Please note: Pueblo rules prohibit photography on the pueblo, so no photos are included. I will try to reconstruct the images from my mental impressions.)
The drum calls us from our stroll past the vendor booths lining a pueblo street. We follow through a narrow walkway to the plaza, a dry, barren space the length of two football fields. At least 1,000 dancers are moving in synchrony with the drumbeat and the chant of more than 200 singers closely clustered together. About half of the dancers are male and half are female. Almost all ages are represented, from very young to just under the aged.
It’s hot and dusty. The sun is unrelenting in its brilliance and heat. The dancers, stretching from one end of the plaza to the other, are enclosed and embraced by a riveted audience of fellow pueblo members and others who have arrived for the Feast Day.
Male dancers are wearing white, cotton, woven kilts with embroidered borders. Belt-line sashes hang to the side with cloud knots. Fox pelts are suspended from the rear belt-line. Their upper bodies and legs are painted with orange-tinted clay. A black-painted rattle is in each male dancer’s right hand. A pine branch sprig is in the left. A bandelier of shells hangs from the right shoulder to the left waist.
Women dancers are dressed in black, cotton, woven dresses (mantas) with red belt sashes. A colorful, printed cotton slip hangs below the hemline. Pine branch sprigs are held in each hand. Each is raised and lowered in sequence. They dance to the steady beat of the drum, with a stutter step, accentuated by the bells worn around the waists of the male dancers. Some women wear turquoise-colored tablitas on their heads. Many of the women have raven-black hair hanging below their waists and longer.
A single senior male holds aloft a staff of approximately 15-feet with vibrant red parrot feathers the color of flame atop. A vertical banner is attached to the staff for about half of its length. The banner is white and embroidered with a tall corn plant. The staff and it’s bearer move in front of the dancers, periodically lowering it to horizontal and passing it in a semi-circular pattern.
The dancers follow in two double rows, a pair of men followed by a pair of women, followed by a pair of women and on and on. A signal not perceptible to the hundreds of spectators, tells the male dancers to shake their rattles is unison. With another slight change in the lyrics, tempo or as part of the rehearsed dance, the dancers turn and change directions, while maintaining their double row. From time to time, the men and woman face each other and then turn so women dance behind the men.
About 200 singers accompany the single drum, vocalizing in unison. Singers also move deliberately in the stutter step of the dancers, but less vigorously. They are crowded together. They wear various colored shirts. They move as one.
By luck, we are privileged to observe from the end of the plaza where the youngest dancers are. It is a treat to watch them because they are still learning the dance and doing so by trial and error. As often as not, they turn in the wrong direction only to recover quickly and find their appointed places. The confusion and, perhaps, a little embarrassment, brings forth nervous smiles that never appear on the faces of the adult dancers. It is too innocent for words. Some of these children are no taller than my 3-year-old grandson. I can’t imagine him having enough patience and discipline to dance as they do.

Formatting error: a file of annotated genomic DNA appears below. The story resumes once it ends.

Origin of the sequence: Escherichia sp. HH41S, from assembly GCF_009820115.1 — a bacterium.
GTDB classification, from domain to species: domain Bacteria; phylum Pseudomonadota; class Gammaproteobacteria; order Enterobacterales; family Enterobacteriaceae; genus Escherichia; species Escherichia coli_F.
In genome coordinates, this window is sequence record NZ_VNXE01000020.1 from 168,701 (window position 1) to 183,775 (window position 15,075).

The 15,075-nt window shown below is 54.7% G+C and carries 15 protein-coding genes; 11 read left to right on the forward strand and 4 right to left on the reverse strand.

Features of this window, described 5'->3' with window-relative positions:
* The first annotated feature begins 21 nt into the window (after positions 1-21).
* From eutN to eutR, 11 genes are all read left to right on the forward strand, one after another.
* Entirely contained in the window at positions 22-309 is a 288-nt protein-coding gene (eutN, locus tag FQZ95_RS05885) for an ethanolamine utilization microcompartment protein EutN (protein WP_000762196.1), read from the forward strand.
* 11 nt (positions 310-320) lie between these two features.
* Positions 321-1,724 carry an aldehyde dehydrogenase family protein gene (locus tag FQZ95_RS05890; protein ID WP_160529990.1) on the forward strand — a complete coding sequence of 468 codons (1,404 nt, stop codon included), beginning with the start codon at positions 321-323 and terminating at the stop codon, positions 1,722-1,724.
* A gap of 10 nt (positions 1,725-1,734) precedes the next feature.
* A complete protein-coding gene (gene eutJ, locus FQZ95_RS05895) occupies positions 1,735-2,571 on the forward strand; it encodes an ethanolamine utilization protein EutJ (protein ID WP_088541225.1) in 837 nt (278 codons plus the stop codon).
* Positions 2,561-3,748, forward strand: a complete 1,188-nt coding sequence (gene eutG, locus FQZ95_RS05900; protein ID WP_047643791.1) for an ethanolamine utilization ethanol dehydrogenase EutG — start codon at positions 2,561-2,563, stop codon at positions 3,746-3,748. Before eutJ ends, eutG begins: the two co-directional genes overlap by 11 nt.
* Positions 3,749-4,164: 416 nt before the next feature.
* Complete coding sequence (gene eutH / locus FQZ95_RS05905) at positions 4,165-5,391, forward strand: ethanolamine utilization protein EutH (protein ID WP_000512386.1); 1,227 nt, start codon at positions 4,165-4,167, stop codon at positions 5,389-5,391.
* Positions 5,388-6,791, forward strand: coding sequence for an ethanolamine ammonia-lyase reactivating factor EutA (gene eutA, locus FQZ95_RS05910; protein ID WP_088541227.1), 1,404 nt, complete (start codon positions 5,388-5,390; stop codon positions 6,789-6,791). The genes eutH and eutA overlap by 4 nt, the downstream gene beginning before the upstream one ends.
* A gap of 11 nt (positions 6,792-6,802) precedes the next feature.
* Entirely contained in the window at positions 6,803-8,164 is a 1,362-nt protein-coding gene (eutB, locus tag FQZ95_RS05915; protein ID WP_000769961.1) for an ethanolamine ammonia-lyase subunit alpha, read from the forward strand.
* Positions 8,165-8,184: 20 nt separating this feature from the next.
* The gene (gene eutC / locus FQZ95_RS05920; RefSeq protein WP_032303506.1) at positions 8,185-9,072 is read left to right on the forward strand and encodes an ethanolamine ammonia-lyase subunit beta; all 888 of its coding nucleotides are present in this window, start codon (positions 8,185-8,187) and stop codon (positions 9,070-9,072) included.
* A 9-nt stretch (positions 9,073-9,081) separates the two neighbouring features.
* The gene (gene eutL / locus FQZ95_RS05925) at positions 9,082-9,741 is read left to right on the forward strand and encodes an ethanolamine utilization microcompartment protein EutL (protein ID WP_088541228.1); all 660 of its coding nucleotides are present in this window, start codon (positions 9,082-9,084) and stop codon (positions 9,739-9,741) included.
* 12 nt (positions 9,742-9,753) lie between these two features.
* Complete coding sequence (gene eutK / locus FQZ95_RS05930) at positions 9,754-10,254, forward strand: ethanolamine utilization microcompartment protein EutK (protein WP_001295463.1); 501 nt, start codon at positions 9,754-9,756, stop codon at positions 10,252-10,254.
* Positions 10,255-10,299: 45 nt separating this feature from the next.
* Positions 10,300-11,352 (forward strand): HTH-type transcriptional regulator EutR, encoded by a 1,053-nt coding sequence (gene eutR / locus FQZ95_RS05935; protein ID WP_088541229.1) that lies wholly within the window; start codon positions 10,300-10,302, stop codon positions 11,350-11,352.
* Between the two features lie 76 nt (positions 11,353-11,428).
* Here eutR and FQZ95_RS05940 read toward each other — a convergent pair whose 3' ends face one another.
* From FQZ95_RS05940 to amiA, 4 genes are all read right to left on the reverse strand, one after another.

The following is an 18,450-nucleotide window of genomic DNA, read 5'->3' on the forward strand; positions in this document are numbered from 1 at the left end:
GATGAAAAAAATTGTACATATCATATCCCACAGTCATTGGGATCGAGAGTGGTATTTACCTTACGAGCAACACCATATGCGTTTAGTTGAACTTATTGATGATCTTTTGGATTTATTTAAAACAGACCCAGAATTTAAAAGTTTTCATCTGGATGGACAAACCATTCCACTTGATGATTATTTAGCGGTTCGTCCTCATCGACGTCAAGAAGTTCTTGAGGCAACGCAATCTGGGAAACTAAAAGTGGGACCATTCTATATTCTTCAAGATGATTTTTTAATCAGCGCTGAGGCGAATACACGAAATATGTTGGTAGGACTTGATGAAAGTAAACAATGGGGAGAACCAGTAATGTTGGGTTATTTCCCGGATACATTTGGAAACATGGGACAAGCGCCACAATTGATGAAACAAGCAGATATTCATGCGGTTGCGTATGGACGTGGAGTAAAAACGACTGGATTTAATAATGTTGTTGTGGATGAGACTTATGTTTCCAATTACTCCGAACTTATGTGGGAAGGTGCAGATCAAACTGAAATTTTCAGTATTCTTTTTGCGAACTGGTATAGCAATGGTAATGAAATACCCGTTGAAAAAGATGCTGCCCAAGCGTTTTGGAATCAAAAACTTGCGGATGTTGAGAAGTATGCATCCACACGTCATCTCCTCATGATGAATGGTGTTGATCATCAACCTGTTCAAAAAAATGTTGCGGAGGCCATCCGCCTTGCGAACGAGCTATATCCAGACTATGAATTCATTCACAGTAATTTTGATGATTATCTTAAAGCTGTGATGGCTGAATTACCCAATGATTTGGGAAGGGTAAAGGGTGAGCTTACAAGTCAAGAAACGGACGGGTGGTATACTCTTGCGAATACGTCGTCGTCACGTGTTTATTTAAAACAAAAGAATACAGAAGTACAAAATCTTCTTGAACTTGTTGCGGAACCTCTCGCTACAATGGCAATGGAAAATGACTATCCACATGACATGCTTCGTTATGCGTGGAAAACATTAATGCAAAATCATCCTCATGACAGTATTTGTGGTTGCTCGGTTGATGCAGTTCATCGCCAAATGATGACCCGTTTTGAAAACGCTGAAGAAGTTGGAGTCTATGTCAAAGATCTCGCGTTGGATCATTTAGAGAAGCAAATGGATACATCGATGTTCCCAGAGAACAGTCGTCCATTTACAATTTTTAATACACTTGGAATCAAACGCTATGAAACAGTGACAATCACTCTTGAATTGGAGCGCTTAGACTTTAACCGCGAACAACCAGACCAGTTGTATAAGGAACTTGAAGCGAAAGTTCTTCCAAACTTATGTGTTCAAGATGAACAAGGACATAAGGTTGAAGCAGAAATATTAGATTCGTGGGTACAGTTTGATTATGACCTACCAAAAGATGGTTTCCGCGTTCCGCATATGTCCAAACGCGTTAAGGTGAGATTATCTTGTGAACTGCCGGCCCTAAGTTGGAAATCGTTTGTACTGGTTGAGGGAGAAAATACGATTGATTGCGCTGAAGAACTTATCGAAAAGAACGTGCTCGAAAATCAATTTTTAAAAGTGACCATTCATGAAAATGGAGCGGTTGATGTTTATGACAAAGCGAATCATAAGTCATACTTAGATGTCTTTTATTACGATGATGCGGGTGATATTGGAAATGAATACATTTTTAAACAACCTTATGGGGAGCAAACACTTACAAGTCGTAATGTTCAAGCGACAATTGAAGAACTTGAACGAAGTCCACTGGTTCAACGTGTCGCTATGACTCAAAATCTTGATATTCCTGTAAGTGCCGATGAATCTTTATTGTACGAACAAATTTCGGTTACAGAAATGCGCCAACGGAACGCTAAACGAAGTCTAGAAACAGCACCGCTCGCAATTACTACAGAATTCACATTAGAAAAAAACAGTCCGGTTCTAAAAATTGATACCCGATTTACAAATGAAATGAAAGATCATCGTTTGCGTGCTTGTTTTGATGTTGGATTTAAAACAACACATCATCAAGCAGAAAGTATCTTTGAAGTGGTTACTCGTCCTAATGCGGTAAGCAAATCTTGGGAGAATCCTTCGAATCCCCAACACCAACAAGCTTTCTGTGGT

At one end of the plaza, a canvas canopy with elk heads hung over the entrance, shelters and shades the pueblo elders, who sit and watch approvingly.
About a dozen males in gray, clay-coated body paint, wearing black kilts and skull caps covering their heads entirely move randomly among the dancers. They appear to be there to help dancers who lose part of their costumes and to generally encourage the dancers and keep them moving. Atop their heads, corn husks stand erect, pointing to the sky. Some of these “monitors” seem to be as absorbed in the dancing as are the other dancers. Others seem to move to their own inspiration as if in apparent supplication to the earth to provide abundance.
As the dance continues, we leave, exhausted by the sun and warmth. And we were just standing there. The stamina of the dancers is amazing to our non-Indian eyes. On our way out of the pueblo, we pass the many booths of vendors, from artists to snow cone sellers. We meet a Navajo carver we have never met before and whose work we are unacquainted with, and buy two carvings from him. One is by him, Ronald Portley, and one is by his son, Jeremy Lucero.
We pass another booth showing the carvings of Wilson Romero, Cochiti, and his son-in-law, Lionel Sanchez, San Felipe. Wilson has left for the day but Lionel tells us the nativity set carved by Wilson already has been sold. We comment on how proud we are that we were the first to suggest to Wilson that he lend his carving skills to that subject matter.
We also encounter a Santa Clara potter we had not met before, Dinah Baca. Her work, slender, black figures, remind us of pieces done by Wayne Snowbird. Whereas Wayne’s figures are more realistic and detailed, Dinah’s are more lyrical and flowing in their human forms.
We promise to look for Dinah at Indian Market in two weeks. Dinah tells us she is very “picky” about who she allows to retail her pieces, citing only close friends. We describe our history, credentials, philosophy and operation. We hope we will have the honor of offering her beautiful work. There is hope as she then invites us to be her guests at Santa Clara’s Feast Day next Sunday. This is a rare honor and we accept enthusiastically. Stay tuned for a report from that event in a week’s time.
Tribal Artery is presented by Aboriginals: Art of the First Person, with a web site at Native-PotteryLink, that offers pottery from all pueblos, including Santo Domingo and Santa Clara.